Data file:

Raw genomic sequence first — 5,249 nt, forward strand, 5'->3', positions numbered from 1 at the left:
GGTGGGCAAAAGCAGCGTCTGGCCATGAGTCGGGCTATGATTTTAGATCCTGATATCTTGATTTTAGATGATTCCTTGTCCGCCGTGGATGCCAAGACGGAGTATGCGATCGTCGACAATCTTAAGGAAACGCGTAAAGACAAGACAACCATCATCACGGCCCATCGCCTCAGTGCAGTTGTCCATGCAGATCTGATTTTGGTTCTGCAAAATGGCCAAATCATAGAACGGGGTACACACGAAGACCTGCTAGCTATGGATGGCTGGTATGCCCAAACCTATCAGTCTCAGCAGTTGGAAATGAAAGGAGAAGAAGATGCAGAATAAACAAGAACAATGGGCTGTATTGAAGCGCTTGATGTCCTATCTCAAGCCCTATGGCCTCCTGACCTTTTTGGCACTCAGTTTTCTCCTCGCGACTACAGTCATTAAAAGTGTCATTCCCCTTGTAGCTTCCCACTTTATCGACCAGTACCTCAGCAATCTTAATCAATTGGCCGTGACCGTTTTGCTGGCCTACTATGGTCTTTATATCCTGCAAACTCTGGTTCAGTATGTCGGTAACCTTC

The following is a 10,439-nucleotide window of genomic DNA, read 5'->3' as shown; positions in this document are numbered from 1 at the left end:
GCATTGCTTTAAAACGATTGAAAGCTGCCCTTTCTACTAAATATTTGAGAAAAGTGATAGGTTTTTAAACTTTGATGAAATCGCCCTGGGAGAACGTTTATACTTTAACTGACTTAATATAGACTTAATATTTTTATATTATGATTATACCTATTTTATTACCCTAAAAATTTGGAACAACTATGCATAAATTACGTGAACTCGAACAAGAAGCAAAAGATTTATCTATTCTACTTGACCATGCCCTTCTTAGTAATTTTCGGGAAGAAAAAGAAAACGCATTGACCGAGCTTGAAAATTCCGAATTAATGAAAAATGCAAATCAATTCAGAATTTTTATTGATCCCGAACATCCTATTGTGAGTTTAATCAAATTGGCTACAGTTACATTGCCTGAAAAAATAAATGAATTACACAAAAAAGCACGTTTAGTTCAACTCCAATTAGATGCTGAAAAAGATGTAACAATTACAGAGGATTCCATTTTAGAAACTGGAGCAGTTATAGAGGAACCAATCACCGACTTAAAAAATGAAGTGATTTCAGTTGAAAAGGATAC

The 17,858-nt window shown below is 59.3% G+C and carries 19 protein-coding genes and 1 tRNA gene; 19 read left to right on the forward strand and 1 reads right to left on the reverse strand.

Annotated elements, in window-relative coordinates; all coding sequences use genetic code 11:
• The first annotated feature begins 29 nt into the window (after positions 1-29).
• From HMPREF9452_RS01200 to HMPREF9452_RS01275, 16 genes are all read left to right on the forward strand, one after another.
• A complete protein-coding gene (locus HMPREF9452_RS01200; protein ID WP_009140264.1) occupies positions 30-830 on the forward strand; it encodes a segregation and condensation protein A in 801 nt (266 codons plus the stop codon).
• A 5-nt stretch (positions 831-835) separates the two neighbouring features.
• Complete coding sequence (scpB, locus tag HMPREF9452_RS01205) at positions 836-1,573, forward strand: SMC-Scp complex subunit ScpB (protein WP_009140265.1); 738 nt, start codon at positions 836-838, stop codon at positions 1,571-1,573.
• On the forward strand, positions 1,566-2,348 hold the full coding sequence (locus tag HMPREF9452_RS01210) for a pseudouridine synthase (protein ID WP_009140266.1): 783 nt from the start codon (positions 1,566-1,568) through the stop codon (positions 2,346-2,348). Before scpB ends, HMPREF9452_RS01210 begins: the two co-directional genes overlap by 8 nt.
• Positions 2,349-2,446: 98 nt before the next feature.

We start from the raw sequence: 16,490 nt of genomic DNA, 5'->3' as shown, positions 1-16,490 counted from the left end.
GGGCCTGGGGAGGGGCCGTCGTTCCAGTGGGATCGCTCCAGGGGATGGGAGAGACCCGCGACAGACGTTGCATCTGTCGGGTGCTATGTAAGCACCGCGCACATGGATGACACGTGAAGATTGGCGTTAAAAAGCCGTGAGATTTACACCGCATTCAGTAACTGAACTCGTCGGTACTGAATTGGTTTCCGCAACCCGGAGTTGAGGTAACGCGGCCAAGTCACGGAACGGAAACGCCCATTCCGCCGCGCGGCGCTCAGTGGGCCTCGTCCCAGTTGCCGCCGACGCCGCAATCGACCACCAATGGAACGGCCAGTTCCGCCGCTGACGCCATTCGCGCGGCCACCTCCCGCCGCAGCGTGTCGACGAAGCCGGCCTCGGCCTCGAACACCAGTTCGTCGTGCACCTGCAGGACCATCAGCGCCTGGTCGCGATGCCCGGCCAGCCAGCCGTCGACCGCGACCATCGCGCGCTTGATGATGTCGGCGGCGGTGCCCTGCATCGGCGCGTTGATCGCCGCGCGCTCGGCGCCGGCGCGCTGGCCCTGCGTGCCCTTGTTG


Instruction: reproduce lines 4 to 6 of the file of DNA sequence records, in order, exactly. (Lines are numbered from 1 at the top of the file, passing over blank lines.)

GCATTGCTTTAAAACGATTGAAAGCTGCCCTTTCTACTAAATATTTGAGAAAAGTGATAGGTTTTTAAACTTTGATGAAATCGCCCTGGGAGAACGTTTATACTTTAACTGACTTAATATAGACTTAATATTTTTATATTATGATTATACCTATTTTATTACCCTAAAAATTTGGAACAACTATGCATAAATTACGTGAACTCGAACAAGAAGCAAAAGATTTATCTATTCTACTTGACCATGCCCTTCTTAGTAATTTTCGGGAAGAAAAAGAAAACGCATTGACCGAGCTTGAAAATTCCGAATTAATGAAAAATGCAAATCAATTCAGAATTTTTATTGATCCCGAACATCCTATTGTGAGTTTAATCAAATTGGCTACAGTTACATTGCCTGAAAAAATAAATGAATTACACAAAAAAGCACGTTTAGTTCAACTCCAATTAGATGCTGAAAAAGATGTAACAATTACAGAGGATTCCATTTTAGAAACTGGAGCAGTTATAGAGGAACCAATCACCGACTTAAAAAATGAAGTGATTTCAGTTGAAAAGGATAC

The 17,858-nt window shown below is 59.3% G+C and carries 19 protein-coding genes and 1 tRNA gene; 19 read left to right on the forward strand and 1 reads right to left on the reverse strand.

Annotated elements, in window-relative coordinates; all coding sequences use genetic code 11: